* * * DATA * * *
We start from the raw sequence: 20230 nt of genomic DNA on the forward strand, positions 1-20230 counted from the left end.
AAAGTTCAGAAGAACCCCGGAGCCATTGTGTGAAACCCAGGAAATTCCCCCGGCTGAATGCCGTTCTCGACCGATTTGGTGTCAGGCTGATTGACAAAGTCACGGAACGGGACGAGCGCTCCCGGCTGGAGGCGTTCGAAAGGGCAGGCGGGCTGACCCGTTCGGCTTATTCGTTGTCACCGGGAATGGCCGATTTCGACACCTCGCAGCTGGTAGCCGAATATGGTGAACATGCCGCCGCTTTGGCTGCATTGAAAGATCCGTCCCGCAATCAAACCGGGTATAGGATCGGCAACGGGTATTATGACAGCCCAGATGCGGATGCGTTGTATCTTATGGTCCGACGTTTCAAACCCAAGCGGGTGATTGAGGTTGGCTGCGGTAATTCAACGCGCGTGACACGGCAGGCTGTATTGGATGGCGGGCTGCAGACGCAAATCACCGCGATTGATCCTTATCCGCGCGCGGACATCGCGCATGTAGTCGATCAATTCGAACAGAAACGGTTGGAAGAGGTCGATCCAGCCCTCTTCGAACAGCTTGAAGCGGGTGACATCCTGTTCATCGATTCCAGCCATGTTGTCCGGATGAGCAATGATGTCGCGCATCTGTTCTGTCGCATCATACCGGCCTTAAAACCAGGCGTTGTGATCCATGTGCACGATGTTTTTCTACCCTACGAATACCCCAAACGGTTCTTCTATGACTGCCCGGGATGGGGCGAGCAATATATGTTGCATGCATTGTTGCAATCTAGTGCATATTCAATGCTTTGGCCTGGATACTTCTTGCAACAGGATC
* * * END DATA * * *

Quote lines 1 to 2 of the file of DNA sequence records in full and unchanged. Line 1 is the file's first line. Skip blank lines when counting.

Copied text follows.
We start from the raw sequence: 20230 nt of genomic DNA on the forward strand, positions 1-20230 counted from the left end.
AAAGTTCAGAAGAACCCCGGAGCCATTGTGTGAAACCCAGGAAATTCCCCCGGCTGAATGCCGTTCTCGACCGATTTGGTGTCAGGCTGATTGACAAAGTCACGGAACGGGACGAGCGCTCCCGGCTGGAGGCGTTCGAAAGGGCAGGCGGGCTGACCCGTTCGGCTTATTCGTTGTCACCGGGAATGGCCGATTTCGACACCTCGCAGCTGGTAGCCGAATATGGTGAACATGCCGCCGCTTTGGCTGCATTGAAAGATCCGTCCCGCAATCAAACCGGGTATAGGATCGGCAACGGGTATTATGACAGCCCAGATGCGGATGCGTTGTATCTTATGGTCCGACGTTTCAAACCCAAGCGGGTGATTGAGGTTGGCTGCGGTAATTCAACGCGCGTGACACGGCAGGCTGTATTGGATGGCGGGCTGCAGACGCAAATCACCGCGATTGATCCTTATCCGCGCGCGGACATCGCGCATGTAGTCGATCAATTCGAACAGAAACGGTTGGAAGAGGTCGATCCAGCCCTCTTCGAACAGCTTGAAGCGGGTGACATCCTGTTCATCGATTCCAGCCATGTTGTCCGGATGAGCAATGATGTCGCGCATCTGTTCTGTCGCATCATACCGGCCTTAAAACCAGGCGTTGTGATCCATGTGCACGATGTTTTTCTACCCTACGAATACCCCAAACGGTTCTTCTATGACTGCCCGGGATGGGGCGAGCAATATATGTTGCATGCATTGTTGCAATCTAGTGCATATTCAATGCTTTGGCCTGGATACTTCTTGCAACAGGATC